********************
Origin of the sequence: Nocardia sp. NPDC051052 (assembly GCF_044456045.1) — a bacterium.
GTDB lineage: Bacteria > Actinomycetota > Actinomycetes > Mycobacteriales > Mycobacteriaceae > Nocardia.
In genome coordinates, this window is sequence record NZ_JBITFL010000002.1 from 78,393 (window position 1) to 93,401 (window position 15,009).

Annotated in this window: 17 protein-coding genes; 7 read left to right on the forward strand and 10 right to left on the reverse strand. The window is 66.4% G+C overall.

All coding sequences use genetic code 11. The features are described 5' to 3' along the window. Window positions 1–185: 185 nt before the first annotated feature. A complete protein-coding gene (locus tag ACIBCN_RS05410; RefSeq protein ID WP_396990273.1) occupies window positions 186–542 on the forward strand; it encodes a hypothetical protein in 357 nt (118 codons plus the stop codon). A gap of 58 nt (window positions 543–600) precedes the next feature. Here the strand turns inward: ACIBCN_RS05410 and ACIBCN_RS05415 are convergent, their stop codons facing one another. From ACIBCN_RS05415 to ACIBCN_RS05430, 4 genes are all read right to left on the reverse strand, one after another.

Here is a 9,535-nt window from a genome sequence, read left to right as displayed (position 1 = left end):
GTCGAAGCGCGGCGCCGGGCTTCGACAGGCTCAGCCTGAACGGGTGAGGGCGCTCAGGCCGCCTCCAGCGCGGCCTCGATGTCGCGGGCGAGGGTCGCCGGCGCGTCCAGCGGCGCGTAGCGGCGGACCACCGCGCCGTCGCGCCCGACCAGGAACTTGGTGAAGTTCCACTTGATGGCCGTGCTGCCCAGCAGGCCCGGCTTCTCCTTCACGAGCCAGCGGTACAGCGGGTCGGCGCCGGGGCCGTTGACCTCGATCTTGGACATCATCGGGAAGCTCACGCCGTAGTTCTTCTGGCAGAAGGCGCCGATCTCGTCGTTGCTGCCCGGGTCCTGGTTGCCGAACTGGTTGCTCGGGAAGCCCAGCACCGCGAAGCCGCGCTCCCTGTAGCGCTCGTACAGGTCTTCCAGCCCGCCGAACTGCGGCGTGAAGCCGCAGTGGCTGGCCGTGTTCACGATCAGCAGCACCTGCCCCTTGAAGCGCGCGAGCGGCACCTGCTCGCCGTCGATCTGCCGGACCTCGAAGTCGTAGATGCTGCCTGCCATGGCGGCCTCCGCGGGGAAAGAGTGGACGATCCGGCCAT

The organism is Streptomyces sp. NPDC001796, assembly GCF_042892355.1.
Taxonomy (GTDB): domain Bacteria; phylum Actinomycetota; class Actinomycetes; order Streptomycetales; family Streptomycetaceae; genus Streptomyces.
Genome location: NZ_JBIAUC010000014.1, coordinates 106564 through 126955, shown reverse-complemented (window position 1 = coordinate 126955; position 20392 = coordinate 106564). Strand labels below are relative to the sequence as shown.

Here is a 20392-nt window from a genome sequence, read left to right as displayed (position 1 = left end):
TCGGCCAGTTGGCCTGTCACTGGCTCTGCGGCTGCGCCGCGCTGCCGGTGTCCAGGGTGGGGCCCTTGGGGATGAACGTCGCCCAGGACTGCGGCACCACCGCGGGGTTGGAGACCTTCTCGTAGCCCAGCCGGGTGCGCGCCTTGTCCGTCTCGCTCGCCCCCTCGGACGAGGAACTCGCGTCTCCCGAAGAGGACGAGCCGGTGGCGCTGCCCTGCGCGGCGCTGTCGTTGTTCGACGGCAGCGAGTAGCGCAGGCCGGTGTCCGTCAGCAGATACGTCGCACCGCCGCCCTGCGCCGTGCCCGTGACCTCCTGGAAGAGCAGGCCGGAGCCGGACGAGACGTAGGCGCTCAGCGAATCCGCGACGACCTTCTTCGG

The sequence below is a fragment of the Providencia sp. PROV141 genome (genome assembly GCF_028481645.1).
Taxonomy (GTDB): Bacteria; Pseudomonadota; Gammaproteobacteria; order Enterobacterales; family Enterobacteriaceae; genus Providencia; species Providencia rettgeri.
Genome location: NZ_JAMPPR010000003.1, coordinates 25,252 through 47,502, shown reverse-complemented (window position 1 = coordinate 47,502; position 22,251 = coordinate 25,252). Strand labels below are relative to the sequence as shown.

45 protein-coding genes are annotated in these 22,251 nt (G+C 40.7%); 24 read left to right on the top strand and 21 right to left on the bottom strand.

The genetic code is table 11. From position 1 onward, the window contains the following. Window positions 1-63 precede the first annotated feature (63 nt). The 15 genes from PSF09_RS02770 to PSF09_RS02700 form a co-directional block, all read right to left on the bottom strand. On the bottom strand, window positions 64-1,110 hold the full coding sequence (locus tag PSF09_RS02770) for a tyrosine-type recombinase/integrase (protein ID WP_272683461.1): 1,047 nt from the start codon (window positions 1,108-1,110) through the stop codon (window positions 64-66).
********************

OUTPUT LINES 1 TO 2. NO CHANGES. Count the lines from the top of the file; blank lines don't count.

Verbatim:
Origin of the sequence: Nocardia sp. NPDC051052 (assembly GCF_044456045.1) — a bacterium.
GTDB lineage: Bacteria > Actinomycetota > Actinomycetes > Mycobacteriales > Mycobacteriaceae > Nocardia.